What Benefits Does the Longshore and Harbor Workers’ Compensation Act Provide?

Under the Act, injured employees are considered disabled when they can’t earn the same wages they did prior to the injury or illness. The LHWCA provides numerous benefits to aid individuals as they recover, including:

  • Partial wages, at approximately two-thirds of weekly earnings before the injury
  • Medical bills
  • Disability payments for partial or total disability for either a temporary timeframe or permanently
  • Vocational rehabilitation assistance
  • Survivor benefits for families if the employee dies

Partial vs. Total Disability

When an employee is unable to perform some or most of their job duties while they recover, they are considered partially disabled. They may be able to do light-duty work according to their doctor’s orders. Partially disabled workers might continue in another position with the same company or temporarily transfer to another employer while they heal.

Total disability happens when the person cannot do any tasks associated with their job due to their injury or illness. They will still receive benefits but spend time recovering instead of coming to work.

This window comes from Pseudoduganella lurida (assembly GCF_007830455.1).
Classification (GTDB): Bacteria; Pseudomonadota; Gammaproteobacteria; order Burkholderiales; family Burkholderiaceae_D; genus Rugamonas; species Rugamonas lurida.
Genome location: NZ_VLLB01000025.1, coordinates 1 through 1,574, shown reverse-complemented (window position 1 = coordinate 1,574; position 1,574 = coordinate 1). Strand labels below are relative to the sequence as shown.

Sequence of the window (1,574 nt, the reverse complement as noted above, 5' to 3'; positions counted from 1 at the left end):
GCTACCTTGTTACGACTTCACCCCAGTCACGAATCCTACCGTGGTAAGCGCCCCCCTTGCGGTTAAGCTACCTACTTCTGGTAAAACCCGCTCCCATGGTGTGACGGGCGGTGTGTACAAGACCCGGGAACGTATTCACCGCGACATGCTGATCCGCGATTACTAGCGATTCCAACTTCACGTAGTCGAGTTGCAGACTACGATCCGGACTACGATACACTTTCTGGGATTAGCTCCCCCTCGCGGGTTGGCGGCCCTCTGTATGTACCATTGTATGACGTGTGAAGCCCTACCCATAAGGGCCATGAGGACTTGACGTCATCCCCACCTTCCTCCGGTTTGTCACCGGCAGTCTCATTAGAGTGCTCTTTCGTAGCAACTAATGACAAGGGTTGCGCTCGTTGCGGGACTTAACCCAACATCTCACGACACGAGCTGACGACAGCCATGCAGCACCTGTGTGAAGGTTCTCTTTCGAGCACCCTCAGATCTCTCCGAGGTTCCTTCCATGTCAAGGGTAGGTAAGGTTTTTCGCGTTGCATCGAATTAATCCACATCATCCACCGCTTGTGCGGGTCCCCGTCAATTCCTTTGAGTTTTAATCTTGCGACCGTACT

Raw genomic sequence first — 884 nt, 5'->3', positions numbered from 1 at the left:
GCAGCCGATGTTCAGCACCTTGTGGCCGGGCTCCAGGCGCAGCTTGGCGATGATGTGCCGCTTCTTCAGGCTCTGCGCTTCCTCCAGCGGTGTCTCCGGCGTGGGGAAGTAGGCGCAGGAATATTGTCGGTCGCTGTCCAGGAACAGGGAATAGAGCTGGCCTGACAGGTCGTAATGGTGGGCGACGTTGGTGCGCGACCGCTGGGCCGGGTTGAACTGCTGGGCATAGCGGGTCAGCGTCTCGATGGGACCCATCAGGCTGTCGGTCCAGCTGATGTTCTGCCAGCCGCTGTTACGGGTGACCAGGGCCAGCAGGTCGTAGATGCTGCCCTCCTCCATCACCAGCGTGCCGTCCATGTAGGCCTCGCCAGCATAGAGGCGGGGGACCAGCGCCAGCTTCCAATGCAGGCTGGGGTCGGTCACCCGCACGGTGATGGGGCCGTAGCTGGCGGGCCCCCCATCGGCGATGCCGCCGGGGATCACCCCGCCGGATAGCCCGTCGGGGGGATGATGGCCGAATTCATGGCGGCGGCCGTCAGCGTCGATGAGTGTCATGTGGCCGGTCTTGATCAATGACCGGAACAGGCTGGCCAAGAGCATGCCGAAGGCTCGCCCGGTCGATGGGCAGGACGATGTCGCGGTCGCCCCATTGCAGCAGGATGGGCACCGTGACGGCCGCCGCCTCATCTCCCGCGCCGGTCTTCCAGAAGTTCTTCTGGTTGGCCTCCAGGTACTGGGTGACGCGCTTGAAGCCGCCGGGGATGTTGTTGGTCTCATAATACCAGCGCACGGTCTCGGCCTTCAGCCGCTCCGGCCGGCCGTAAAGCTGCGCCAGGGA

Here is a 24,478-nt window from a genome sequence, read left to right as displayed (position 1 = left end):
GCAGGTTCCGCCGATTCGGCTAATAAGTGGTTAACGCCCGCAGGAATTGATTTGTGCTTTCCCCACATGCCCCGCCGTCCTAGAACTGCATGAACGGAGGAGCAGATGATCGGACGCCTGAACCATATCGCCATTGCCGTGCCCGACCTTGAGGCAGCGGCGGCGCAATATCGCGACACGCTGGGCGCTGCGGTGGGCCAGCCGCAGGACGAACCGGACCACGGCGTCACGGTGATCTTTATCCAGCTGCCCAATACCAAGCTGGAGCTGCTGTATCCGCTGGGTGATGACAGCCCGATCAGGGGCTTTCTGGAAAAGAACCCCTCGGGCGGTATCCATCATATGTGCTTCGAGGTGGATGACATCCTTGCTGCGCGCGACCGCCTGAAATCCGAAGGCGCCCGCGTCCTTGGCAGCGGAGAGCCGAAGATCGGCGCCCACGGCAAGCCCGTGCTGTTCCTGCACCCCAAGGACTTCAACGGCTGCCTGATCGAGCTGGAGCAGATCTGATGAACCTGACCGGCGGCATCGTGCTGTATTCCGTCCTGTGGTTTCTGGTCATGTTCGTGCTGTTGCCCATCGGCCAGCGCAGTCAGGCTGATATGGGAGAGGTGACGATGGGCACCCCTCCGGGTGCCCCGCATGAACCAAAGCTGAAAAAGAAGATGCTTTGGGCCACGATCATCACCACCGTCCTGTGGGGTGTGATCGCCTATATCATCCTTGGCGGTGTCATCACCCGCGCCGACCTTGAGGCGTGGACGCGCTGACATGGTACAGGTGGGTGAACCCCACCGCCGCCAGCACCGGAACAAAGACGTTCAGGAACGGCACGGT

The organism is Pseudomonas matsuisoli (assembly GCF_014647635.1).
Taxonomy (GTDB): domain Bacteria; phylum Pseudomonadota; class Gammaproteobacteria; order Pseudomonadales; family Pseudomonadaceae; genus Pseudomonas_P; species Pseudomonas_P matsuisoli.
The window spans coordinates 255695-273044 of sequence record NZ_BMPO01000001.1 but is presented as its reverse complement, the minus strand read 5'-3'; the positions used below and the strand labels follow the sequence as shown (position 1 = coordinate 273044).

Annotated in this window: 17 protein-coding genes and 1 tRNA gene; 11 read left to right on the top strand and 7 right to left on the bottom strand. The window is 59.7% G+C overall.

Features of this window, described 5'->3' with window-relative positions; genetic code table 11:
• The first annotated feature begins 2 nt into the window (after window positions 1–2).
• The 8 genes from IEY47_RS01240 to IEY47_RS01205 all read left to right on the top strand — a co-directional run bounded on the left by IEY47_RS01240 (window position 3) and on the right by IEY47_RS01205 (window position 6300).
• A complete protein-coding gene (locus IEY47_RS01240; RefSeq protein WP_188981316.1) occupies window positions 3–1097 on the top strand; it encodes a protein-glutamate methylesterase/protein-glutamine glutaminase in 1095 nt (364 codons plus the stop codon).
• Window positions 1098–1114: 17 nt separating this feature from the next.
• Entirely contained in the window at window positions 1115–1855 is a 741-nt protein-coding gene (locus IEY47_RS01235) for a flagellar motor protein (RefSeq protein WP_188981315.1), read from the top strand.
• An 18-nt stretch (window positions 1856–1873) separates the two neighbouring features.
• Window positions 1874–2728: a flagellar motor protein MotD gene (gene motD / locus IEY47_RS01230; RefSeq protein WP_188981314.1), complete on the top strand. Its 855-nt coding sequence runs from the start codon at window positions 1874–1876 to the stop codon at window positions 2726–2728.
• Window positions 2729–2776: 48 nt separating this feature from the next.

Temporary vs. Permanent Disability

The majority of disabilities employees suffer will be temporary, allowing them to concentrate on getting better before returning to their jobs. Determining temporary disability is based on their doctor’s certification that the worker is unable to work while they heal.

Permanent disability is determined after the person’s condition has stabilized and they have reached Maximum Medical Improvement (MMI). This means they have recovered as much as they are going to and will not improve in the future. If they are not able to return to work, they are permanently disabled.

How Partial, Total, Temporary, and Permanent Factors Affect Disability Payments

Payments through the LHWCA can be for any of four versions of disability:

  • Temporary partial disability: The employee is partly disabled from work for a short period of time.
  • Temporary total disability: The employee cannot perform any work for a short period of time.
  • Permanent partial disability: The employee will be partly disabled for the rest of their work life.
  • Permanent total disability: The employee cannot perform any work for the rest of their work life.